So it would appear to end not with a bang but a whimper. After inscribing herself so deeply into the weave of Modesto’s social fabric—leveling accusations of reverse racism before various law enforcement officials and howling for victim’s rights on the local news, taking a defiant stand against “those people” wherever her perceived challenges lay and enduring at least two horrible mini-mall hairdo makeovers—Barb’s bottomless reservoir of rage seems to have finally been drained, giving way to battered resignation.
“I’m done,” she says curtly to Russ toward the end of Episode 10. “I’m taking myself out of this.”
The catalyst for this most incendiary of characters change of heart: Barb has registered the news of Aubry’s paradigm-shifting psych ward confession. And even while the grieving mother remains convinced of Carter’s guilt, unable to process mounting evidence that Matt was an inveterate scumbag—an attempted rapist and wife beater in addition to being a cuckolded drug dealer and meth head—she understands that achieving the kind of justice she seeks within a system that is fundamentally “broken” remains neigh impossible. “The only people getting punished around here are us,” Barb says to Russ before handing over the snub nosed revolver she bought in Episode Nine and taking off.
American Crime’s penultimate installment is chock-a-block with institutional exits and bumpy transitions of one kind or another, although by next Thursday, almost anything could still happen to these characters. It’s the calm before the proverbial storm episode, a pre-denouement in between the race riot and justice being served.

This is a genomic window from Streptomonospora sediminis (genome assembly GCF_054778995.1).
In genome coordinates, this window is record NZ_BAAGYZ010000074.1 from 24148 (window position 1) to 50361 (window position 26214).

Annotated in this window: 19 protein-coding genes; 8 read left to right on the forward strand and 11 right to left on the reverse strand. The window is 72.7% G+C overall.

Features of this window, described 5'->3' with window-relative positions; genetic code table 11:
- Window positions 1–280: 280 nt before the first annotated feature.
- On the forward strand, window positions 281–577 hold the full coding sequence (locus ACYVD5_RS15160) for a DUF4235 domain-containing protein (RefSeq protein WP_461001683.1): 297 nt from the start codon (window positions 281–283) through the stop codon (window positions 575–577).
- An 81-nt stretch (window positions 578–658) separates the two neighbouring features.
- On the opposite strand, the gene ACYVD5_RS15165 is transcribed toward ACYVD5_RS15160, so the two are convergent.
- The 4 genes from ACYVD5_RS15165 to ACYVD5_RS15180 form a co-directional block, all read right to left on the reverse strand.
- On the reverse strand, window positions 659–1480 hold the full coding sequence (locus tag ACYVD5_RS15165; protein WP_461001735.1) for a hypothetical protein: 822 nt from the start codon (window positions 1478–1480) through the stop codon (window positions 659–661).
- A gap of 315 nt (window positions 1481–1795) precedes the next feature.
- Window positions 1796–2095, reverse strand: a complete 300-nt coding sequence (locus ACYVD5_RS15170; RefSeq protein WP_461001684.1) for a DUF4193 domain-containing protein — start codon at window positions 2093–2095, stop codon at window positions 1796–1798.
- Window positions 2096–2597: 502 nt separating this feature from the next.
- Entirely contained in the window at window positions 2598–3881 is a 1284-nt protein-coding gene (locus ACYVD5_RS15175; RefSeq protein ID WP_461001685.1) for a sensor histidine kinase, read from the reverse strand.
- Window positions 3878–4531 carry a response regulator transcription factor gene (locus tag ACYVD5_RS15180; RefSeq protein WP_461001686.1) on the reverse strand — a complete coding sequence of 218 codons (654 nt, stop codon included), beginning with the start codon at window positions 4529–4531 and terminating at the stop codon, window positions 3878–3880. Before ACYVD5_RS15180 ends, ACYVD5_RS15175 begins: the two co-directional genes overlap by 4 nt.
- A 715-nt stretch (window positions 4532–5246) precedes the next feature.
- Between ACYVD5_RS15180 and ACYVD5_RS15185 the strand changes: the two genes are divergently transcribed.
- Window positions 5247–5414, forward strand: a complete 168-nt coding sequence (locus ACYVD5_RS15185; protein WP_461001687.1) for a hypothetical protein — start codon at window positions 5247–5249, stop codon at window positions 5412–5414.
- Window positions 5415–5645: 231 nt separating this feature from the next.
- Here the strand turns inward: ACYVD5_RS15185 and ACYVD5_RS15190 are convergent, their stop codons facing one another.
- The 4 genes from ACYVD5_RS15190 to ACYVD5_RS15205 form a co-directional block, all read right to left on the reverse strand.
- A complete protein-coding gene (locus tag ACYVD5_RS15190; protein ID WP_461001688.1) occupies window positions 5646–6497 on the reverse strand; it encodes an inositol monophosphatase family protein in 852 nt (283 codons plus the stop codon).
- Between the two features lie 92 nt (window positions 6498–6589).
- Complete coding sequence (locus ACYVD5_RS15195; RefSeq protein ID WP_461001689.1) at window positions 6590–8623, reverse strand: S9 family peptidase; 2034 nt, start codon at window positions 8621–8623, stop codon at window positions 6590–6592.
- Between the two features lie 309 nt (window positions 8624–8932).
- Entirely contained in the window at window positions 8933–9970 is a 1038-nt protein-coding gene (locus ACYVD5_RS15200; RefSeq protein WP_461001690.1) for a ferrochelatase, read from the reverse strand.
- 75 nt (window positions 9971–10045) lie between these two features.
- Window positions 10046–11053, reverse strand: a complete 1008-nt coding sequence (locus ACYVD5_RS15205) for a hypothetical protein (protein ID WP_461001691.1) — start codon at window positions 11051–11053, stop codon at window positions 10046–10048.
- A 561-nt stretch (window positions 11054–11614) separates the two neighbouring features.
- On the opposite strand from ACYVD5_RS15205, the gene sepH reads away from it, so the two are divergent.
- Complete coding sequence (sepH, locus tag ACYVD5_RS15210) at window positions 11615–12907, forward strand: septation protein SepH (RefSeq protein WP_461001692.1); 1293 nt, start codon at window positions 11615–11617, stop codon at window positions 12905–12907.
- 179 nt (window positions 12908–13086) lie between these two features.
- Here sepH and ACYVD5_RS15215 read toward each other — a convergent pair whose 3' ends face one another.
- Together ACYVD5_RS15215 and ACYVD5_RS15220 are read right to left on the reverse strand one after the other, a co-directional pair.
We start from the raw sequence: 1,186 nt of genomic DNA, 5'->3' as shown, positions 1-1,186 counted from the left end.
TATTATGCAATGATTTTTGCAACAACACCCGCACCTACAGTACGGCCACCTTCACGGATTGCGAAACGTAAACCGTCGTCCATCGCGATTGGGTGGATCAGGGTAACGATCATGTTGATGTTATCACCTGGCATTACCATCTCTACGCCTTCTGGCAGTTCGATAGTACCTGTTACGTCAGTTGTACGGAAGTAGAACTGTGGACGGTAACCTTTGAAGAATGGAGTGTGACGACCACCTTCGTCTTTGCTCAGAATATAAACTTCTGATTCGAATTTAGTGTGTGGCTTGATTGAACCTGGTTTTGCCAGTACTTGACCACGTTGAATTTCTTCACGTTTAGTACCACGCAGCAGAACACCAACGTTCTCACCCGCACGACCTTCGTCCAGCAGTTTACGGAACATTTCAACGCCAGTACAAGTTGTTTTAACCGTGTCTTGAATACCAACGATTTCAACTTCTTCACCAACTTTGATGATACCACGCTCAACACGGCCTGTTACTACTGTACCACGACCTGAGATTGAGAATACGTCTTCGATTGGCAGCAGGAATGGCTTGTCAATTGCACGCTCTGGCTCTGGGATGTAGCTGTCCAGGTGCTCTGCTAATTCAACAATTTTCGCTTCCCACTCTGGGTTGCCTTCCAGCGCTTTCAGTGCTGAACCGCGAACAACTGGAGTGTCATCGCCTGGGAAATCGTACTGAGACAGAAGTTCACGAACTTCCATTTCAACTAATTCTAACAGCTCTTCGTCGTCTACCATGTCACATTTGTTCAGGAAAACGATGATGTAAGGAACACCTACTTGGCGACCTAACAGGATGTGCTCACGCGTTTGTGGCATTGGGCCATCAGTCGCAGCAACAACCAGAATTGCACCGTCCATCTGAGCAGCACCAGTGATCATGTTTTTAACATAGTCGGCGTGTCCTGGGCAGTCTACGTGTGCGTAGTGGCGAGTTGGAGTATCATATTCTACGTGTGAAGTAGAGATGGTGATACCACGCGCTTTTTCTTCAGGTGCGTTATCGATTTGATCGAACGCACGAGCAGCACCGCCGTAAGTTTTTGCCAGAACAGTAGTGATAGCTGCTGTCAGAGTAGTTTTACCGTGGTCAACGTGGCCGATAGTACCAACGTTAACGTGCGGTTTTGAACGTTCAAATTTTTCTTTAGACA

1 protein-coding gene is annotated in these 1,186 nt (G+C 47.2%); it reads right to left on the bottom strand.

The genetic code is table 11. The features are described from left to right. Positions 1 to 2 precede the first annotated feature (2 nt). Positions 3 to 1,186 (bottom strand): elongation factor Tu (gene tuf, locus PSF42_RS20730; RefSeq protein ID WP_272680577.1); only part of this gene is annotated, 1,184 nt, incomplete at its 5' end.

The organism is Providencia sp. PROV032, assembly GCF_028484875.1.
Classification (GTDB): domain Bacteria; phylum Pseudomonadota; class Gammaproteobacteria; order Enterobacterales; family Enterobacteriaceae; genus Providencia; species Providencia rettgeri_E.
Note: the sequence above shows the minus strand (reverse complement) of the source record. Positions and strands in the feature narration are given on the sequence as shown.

For her part, Aubry aggressively dismisses her foster father’s attempts to overturn her confession and basically tells him to get lost. She does, however, demand a psychic evaluation to determine how admissible her testimony will be and her fitness to stand trial; there is some kind of strategy afoot but Aubry’s overall endgame is unclear.
In light of recent events, Aliyah all but beats on her chest in victory. Post-confession, she demands the deputy DA action Carter’s release lest her mosque group begin agitating a false imprisonment campaign. Moreover, she meets her brother behind bars one more time to debrief him about his impending freedom—no small task considering she’s also managing to keep him completely in the dark about how an admission of guilt by Carter’s One True Love™ is singularly responsible for his freedom.
And so Carter remains the show’s bewildered pawn: the tragic figure buffeted by society’s latent disdain for suicidal people and beaten down to a shadow of himself by the American criminal justice system while simply trying to remain true to his heart. Adding insult to what will almost inevitably turn into a devastating psychic injury, Aliyah asks for Carter’s “trust” in spite of his earlier misgivings about her sisterly love and political motives. “Don’t trust anything you are going to hear,” she warns him in what one imagines to be famous last words.
Meanwhile, Hector’s fate is changing swiftly. Awoken from jailhouse slumber by an aggressive prosecutor to be asked a battery of questions about Carter’s alleged murder weapon, Hector is finally and thoroughly discredited and deported back to Mexico; the American Crime has jumped the country’s southern border.
NEXT: And it doesn’t go well for Hector there either